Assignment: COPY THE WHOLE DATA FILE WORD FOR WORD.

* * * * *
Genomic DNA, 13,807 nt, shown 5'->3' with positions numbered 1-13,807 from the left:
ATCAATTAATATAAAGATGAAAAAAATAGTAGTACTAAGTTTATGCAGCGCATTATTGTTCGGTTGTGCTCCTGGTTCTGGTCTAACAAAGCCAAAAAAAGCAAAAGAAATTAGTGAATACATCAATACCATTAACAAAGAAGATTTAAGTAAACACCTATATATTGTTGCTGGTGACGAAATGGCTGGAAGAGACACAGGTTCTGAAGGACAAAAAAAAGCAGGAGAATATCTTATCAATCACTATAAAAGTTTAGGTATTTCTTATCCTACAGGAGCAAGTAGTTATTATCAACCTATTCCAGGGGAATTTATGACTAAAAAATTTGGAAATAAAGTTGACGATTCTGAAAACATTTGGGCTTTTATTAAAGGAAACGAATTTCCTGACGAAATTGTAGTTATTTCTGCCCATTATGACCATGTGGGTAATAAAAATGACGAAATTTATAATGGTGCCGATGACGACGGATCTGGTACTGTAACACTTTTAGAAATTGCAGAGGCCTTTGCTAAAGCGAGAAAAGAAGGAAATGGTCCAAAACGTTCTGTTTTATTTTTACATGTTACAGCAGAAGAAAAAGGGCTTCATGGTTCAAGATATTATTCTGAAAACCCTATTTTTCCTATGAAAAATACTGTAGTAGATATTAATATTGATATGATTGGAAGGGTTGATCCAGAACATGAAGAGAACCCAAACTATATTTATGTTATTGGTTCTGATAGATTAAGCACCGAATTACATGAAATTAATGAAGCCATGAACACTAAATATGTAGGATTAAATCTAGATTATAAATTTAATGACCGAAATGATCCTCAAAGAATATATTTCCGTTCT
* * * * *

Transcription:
Genomic DNA, 13,807 nt, shown 5'->3' with positions numbered 1-13,807 from the left:
ATCAATTAATATAAAGATGAAAAAAATAGTAGTACTAAGTTTATGCAGCGCATTATTGTTCGGTTGTGCTCCTGGTTCTGGTCTAACAAAGCCAAAAAAAGCAAAAGAAATTAGTGAATACATCAATACCATTAACAAAGAAGATTTAAGTAAACACCTATATATTGTTGCTGGTGACGAAATGGCTGGAAGAGACACAGGTTCTGAAGGACAAAAAAAAGCAGGAGAATATCTTATCAATCACTATAAAAGTTTAGGTATTTCTTATCCTACAGGAGCAAGTAGTTATTATCAACCTATTCCAGGGGAATTTATGACTAAAAAATTTGGAAATAAAGTTGACGATTCTGAAAACATTTGGGCTTTTATTAAAGGAAACGAATTTCCTGACGAAATTGTAGTTATTTCTGCCCATTATGACCATGTGGGTAATAAAAATGACGAAATTTATAATGGTGCCGATGACGACGGATCTGGTACTGTAACACTTTTAGAAATTGCAGAGGCCTTTGCTAAAGCGAGAAAAGAAGGAAATGGTCCAAAACGTTCTGTTTTATTTTTACATGTTACAGCAGAAGAAAAAGGGCTTCATGGTTCAAGATATTATTCTGAAAACCCTATTTTTCCTATGAAAAATACTGTAGTAGATATTAATATTGATATGATTGGAAGGGTTGATCCAGAACATGAAGAGAACCCAAACTATATTTATGTTATTGGTTCTGATAGATTAAGCACCGAATTACATGAAATTAATGAAGCCATGAACACTAAATATGTAGGATTAAATCTAGATTATAAATTTAATGACCGAAATGATCCTCAAAGAATATATTTCCGTTCT